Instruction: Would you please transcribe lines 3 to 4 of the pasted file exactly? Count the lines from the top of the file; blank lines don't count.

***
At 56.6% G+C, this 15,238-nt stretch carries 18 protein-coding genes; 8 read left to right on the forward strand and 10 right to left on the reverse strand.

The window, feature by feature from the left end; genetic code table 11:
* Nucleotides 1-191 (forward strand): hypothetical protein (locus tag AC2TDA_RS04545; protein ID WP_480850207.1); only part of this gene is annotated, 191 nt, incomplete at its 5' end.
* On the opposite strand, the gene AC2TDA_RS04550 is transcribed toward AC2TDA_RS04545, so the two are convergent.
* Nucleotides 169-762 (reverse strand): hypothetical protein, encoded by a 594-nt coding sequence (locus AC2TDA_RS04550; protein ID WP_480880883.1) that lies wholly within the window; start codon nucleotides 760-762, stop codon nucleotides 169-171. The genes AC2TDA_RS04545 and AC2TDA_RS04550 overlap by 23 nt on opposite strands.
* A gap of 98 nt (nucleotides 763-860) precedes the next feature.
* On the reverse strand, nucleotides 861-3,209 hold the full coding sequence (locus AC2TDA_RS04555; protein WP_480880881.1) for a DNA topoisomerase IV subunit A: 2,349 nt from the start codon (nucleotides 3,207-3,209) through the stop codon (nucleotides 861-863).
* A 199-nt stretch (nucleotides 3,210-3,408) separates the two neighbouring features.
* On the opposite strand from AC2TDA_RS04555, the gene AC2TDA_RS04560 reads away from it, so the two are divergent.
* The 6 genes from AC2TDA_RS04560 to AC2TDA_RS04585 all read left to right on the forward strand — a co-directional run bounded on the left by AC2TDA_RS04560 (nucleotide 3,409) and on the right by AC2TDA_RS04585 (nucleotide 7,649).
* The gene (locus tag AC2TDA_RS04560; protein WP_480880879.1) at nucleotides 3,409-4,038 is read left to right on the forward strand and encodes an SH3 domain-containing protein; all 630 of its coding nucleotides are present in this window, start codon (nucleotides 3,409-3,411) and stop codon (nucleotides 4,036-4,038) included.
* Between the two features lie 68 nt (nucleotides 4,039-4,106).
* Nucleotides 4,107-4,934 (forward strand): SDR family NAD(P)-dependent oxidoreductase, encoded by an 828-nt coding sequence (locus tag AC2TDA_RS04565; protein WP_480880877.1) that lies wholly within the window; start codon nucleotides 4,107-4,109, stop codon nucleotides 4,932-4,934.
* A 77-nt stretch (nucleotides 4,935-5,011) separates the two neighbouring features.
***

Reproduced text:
* Nucleotides 1-191 (forward strand): hypothetical protein (locus tag AC2TDA_RS04545; protein ID WP_480850207.1); only part of this gene is annotated, 191 nt, incomplete at its 5' end.
* On the opposite strand, the gene AC2TDA_RS04550 is transcribed toward AC2TDA_RS04545, so the two are convergent.